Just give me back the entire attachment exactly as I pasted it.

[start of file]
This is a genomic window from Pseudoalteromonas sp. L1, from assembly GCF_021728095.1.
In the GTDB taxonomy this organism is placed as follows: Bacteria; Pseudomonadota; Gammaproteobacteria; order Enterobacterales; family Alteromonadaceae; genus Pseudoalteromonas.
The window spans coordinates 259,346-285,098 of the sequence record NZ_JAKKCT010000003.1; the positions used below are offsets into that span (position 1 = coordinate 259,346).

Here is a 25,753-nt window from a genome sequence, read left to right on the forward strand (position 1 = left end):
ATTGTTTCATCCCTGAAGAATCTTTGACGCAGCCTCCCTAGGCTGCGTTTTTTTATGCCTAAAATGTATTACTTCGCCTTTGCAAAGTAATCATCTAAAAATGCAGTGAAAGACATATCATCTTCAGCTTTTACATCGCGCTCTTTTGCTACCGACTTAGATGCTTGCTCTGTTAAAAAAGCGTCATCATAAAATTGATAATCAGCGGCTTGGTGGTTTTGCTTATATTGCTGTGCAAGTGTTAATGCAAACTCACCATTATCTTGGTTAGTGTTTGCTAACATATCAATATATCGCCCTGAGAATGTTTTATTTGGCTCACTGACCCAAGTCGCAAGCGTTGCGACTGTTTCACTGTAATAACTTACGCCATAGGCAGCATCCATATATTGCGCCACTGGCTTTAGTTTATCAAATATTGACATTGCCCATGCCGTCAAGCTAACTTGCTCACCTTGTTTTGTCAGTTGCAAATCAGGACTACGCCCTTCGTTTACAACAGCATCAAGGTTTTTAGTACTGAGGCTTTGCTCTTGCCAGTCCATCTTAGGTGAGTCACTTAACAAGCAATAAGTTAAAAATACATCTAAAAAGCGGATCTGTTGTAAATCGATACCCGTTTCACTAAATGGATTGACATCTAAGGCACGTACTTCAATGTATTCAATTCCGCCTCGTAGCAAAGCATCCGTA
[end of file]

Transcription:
This is a genomic window from Pseudoalteromonas sp. L1, from assembly GCF_021728095.1.
In the GTDB taxonomy this organism is placed as follows: Bacteria; Pseudomonadota; Gammaproteobacteria; order Enterobacterales; family Alteromonadaceae; genus Pseudoalteromonas.
The window spans coordinates 259,346-285,098 of the sequence record NZ_JAKKCT010000003.1; the positions used below are offsets into that span (position 1 = coordinate 259,346).

Here is a 25,753-nt window from a genome sequence, read left to right on the forward strand (position 1 = left end):
ATTGTTTCATCCCTGAAGAATCTTTGACGCAGCCTCCCTAGGCTGCGTTTTTTTATGCCTAAAATGTATTACTTCGCCTTTGCAAAGTAATCATCTAAAAATGCAGTGAAAGACATATCATCTTCAGCTTTTACATCGCGCTCTTTTGCTACCGACTTAGATGCTTGCTCTGTTAAAAAAGCGTCATCATAAAATTGATAATCAGCGGCTTGGTGGTTTTGCTTATATTGCTGTGCAAGTGTTAATGCAAACTCACCATTATCTTGGTTAGTGTTTGCTAACATATCAATATATCGCCCTGAGAATGTTTTATTTGGCTCACTGACCCAAGTCGCAAGCGTTGCGACTGTTTCACTGTAATAACTTACGCCATAGGCAGCATCCATATATTGCGCCACTGGCTTTAGTTTATCAAATATTGACATTGCCCATGCCGTCAAGCTAACTTGCTCACCTTGTTTTGTCAGTTGCAAATCAGGACTACGCCCTTCGTTTACAACAGCATCAAGGTTTTTAGTACTGAGGCTTTGCTCTTGCCAGTCCATCTTAGGTGAGTCACTTAACAAGCAATAAGTTAAAAATACATCTAAAAAGCGGATCTGTTGTAAATCGATACCCGTTTCACTAAATGGATTGACATCTAAGGCACGTACTTCAATGTATTCAATTCCGCCTCGTAGCAAAGCATCCGTA